• ps - sorry forgot to say - I'm in North West Eng; NHS is it and miss when I lived 30 miles west - the PCT and health service was brill - I moved here and I have never ever had any support what so ever - I have never seen the same GP more than once and I have yet to meet one that has even heard of fibro - so I sought all my help from the alternative therapy world and from specialists - I can't remember which hospital it was in London but they replied to my e-mails every time and I went down for an hours consultation and had their recommendations. Also every time I got nowhere I either walked away and forgot that avenue or I said - I am really sorry - this is no reflection on you but this is not working - I don't feel we are making progress - so do you know someone who you would recomend can help... I realised I was the only person responsible for me and responsible for getting me better - so - and you sound the same sort of person - I did it for myself and I took control. Its the pharmacist helping me reduce the drugs not the GP as I'd never see the same person to know what I took last time - but the pharmacist is there instead! Every closed door means you just have to move on to find the one thats open. :)) Do something nice to day - even if just a warm hot chocolate with you really enjoying it, tasting it and saying how much you deserve it. xx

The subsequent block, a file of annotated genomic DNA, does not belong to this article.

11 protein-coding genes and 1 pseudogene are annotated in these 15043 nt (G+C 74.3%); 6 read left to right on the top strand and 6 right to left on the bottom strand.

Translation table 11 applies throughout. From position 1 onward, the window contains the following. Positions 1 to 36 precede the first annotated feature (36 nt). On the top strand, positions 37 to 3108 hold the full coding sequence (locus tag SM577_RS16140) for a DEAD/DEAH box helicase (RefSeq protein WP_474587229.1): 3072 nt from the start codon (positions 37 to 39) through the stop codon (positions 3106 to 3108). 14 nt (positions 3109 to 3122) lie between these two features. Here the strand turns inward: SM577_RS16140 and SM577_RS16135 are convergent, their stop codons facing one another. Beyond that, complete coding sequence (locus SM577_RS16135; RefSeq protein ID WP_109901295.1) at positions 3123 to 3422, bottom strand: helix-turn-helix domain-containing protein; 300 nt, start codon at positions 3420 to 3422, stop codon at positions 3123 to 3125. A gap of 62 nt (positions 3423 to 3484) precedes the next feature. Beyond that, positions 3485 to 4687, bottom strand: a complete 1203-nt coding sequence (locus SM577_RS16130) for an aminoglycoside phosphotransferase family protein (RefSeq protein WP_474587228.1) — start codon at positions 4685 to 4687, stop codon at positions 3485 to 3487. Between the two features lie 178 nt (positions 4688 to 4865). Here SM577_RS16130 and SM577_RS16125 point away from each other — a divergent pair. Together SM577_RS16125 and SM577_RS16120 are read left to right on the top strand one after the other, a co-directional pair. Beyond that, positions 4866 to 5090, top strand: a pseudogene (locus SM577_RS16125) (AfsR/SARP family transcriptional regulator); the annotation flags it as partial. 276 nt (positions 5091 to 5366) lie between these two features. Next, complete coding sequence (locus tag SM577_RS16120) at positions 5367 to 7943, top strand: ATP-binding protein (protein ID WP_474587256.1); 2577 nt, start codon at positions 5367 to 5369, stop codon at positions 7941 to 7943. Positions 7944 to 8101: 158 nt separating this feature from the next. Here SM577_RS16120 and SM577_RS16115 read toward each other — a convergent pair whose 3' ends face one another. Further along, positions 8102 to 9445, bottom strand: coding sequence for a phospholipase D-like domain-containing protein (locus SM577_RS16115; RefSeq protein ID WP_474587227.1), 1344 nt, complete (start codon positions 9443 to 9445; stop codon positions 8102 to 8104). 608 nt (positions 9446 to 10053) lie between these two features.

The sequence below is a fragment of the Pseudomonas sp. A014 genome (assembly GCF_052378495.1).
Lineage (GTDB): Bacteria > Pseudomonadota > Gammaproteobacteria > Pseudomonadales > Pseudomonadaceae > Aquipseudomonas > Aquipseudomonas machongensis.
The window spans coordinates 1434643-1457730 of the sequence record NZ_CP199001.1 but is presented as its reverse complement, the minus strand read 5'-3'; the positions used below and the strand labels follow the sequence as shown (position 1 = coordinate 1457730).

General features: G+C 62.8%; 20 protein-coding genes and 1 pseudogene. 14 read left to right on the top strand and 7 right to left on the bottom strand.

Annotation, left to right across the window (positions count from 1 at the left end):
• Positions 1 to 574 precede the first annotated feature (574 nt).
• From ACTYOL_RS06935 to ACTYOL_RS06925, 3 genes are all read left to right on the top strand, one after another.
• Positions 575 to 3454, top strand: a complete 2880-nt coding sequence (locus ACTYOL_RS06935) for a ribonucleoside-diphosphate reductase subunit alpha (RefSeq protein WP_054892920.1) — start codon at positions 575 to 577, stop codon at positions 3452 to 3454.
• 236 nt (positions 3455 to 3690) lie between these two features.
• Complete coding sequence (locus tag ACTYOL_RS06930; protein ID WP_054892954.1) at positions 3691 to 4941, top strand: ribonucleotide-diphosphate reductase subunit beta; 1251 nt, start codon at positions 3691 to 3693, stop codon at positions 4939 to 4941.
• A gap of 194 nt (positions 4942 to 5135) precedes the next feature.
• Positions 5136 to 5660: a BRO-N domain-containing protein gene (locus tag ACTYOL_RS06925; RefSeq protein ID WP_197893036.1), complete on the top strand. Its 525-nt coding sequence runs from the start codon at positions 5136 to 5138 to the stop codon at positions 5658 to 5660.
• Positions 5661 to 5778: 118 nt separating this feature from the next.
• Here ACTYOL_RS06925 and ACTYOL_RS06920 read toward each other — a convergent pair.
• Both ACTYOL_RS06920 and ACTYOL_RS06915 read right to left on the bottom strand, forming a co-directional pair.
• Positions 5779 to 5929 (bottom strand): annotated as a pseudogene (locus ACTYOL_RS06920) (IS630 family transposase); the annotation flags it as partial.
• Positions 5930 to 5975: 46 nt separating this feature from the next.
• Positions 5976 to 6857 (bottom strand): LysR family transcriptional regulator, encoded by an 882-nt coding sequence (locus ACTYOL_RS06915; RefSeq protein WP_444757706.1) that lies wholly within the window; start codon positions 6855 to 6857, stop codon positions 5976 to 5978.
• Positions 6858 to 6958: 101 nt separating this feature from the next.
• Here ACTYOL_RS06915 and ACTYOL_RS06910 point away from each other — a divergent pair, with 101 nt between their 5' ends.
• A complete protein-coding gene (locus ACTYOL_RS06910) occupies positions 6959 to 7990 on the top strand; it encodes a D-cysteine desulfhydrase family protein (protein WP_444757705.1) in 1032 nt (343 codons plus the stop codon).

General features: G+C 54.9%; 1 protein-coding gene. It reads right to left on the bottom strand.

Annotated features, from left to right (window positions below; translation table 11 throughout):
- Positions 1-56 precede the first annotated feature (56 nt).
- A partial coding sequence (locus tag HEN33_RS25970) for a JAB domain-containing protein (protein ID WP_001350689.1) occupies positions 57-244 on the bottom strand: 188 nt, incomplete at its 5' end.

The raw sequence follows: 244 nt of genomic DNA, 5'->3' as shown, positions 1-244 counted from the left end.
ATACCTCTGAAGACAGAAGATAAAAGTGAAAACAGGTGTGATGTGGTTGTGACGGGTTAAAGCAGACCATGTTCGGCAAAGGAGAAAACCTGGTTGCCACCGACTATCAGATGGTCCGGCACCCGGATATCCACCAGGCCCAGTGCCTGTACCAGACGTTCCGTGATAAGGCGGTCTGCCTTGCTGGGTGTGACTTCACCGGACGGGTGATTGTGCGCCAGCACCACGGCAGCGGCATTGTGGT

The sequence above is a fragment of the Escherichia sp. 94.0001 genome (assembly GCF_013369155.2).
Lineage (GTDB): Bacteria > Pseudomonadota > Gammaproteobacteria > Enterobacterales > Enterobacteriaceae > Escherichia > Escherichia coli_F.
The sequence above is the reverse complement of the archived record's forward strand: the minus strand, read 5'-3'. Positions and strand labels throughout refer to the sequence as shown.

• Oh sorry - forgot to say - yes to glandular fever too that I had with chicken pox at the same time as an adult - they said that the GL virus in the system for years caused the fatigue (misdiagnosed ME) which meant the stress and then PTSD blew me away - they thought MS as I had no nervous system or muscular control so not ME - then brain scan = not MS = FM x